Artist’s Choice

Chuck Close, Head-On/The Modern Portrait

Jan 10–Mar 19, 1991


Installation view of Artist’s Choice: Chuck Close, Head-On/The Modern Portrait at The Museum of Modern Art, New York. Photo: Mali Olatunji

Conceived and installed by the American artist Chuck Close, Artist’s Choice: Chuck Close, Head-On/The Modern Portrait explores the various ways artists build portrait images and emphasizes the Museum’s role as a repository of visual information. In this highly unconventional exhibition, Close has chosen approximately 170 portraits, in various mediums, from the Museum’s collection and has arranged them in an extremely dense installation. This is the third in the Museum’s Artist’s Choice series, in which contemporary artists are invited to organize small shows based upon the Museum’s collection.

Covering virtually the entire wall space of one gallery on the Museum’s third floor, the exhibition incorporates works by modern masters alongside those of lesser-known artists. On one wall, paintings are mounted salon-style from floor to ceiling; on the surrounding walls, prints, photographs, and drawings are closely arranged on stacked shelves, one work overlapping the next. Eight portrait busts are also displayed in the installation, their varying scales adjusted by aligning the eye level of each figure.

The construction of the exhibition, in which the artist has built a complex field from a select repertoire of units, mirrors the process Close follows in making up his own art. By juxtaposing so many similar head-and-shoulder images, the installation also encourages the viewer to see what the artist calls the “syntax,” those systems of abstract marks or compositional strategies from which different portrait likenesses are made.

Additionally, by cutting across boundaries of medium, size, and so-called value, the exhibition alters the usual presentation of the Museum’s collection. As Mr. Varnedoe writes in the brochure accompanying the exhibition, “By abandoning the normal conventions of selective, well-spaced hanging, by which museums focus special attention on particular works, this show frees—and challenges—viewers to form their own hierarchies of choice and patterns of attention.”

Mr. Close states, “Certainly I tried to pick compelling, important images…portraits of people who were significant for the artist—either the artist himself or herself, family members, friends, or other artists. I tried to find what would have been for the artist an important image, as the subjects of my pictures are for me. But by slamming images together in juxtapositions the way I have, I tried to set up a situation which makes it more likely that viewers will also look at how the particular choices the artist made influence our experience of the subject.”

A video is being produced in conjunction with the exhibition and will be shown in the Museum’s Edward John Noble Education Center.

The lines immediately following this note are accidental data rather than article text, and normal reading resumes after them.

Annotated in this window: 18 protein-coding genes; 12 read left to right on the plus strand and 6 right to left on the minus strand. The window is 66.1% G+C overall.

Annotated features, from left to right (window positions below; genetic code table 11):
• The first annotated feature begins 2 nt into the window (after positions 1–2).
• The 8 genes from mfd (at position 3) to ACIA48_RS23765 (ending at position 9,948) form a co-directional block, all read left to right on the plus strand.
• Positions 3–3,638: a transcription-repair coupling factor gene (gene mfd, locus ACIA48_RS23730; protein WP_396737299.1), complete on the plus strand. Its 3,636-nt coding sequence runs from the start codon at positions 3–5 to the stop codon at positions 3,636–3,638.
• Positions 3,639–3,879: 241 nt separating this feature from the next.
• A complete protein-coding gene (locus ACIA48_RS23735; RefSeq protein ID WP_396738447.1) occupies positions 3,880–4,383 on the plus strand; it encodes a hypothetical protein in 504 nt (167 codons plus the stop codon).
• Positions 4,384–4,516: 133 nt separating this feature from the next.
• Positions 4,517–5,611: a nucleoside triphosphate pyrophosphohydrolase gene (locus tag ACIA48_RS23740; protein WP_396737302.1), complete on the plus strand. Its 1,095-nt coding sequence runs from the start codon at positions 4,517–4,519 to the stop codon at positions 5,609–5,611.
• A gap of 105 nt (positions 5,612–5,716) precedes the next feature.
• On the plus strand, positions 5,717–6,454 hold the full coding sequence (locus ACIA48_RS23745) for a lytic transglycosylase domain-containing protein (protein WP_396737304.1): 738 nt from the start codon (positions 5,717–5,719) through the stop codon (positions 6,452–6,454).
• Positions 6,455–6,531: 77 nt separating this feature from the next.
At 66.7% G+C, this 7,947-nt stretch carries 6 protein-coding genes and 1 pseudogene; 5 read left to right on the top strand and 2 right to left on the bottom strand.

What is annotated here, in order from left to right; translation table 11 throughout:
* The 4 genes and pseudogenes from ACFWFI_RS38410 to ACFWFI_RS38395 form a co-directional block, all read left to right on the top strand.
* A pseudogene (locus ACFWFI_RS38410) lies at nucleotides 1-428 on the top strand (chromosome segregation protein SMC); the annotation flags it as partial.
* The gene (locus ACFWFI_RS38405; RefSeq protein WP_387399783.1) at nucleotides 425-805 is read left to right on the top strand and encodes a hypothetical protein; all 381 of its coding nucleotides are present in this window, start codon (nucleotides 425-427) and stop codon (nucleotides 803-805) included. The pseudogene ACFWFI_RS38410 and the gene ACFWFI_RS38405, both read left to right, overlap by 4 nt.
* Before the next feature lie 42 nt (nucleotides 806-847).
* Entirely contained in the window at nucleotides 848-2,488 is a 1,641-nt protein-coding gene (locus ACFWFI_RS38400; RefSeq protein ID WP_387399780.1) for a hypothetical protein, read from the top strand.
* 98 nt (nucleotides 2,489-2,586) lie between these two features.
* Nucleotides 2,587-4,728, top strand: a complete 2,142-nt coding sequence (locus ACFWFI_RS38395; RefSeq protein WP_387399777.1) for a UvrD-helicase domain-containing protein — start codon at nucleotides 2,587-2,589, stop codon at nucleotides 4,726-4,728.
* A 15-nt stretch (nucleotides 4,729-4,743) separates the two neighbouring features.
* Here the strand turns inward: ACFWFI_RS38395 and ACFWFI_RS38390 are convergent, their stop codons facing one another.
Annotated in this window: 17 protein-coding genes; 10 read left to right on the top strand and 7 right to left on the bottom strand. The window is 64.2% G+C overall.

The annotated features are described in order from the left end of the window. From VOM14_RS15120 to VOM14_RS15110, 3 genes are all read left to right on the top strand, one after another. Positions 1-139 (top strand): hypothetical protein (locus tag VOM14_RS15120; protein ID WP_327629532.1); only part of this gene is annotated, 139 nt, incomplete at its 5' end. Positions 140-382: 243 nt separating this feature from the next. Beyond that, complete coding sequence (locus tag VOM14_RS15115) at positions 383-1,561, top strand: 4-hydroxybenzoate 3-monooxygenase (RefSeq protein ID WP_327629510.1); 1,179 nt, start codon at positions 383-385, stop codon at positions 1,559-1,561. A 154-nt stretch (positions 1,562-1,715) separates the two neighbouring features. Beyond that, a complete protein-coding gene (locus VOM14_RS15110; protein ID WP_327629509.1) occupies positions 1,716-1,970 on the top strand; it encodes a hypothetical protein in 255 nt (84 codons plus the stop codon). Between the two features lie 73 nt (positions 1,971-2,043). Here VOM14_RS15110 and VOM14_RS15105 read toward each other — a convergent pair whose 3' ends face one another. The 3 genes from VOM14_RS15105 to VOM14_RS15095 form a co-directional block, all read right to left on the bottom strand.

Organized in collaboration with Kirk Varnedoe, director of the Department of Painting and Sculpture.

  • This exhibition is part of Artist’s Choice.
  • The Artist’s Choice series is made possible by a generous grant from The Charles A. Dana Foundation.


    • Chuck Close : head-on/the modern portrait : the Museum of Modern Art, New York, January 10-March 19, 1991 Out of print, 12 pages
    • Press release 5 pages


    Installation images

    How we identified these works

    In 2018–19, MoMA collaborated with Google Arts & Culture Lab on a project using machine learning to identify artworks in installation photos. That project has concluded, and works are now being identified by MoMA staff.

    If you notice an error, please contact us at [email protected].


    If you would like to reproduce an image of a work of art in MoMA’s collection, or an image of a MoMA publication or archival material (including installation views, checklists, and press releases), please contact Art Resource (publication in North America) or Scala Archives (publication in all other geographic locations).

    MoMA licenses archival audio and select out of copyright film clips from our film collection. At this time, MoMA produced video cannot be licensed by MoMA/Scala. All requests to license archival audio or out of copyright film clips should be addressed to Scala Archives at [email protected]. Motion picture film stills cannot be licensed by MoMA/Scala. For access to motion picture film stills for research purposes, please contact the Film Study Center at [email protected]. For more information about film loans and our Circulating Film and Video Library, please visit

    If you would like to reproduce text from a MoMA publication, please email [email protected]. If you would like to publish text from MoMA’s archival materials, please fill out this permission form and send to [email protected].


    This record is a work in progress. If you have additional information or spotted an error, please send feedback to [email protected].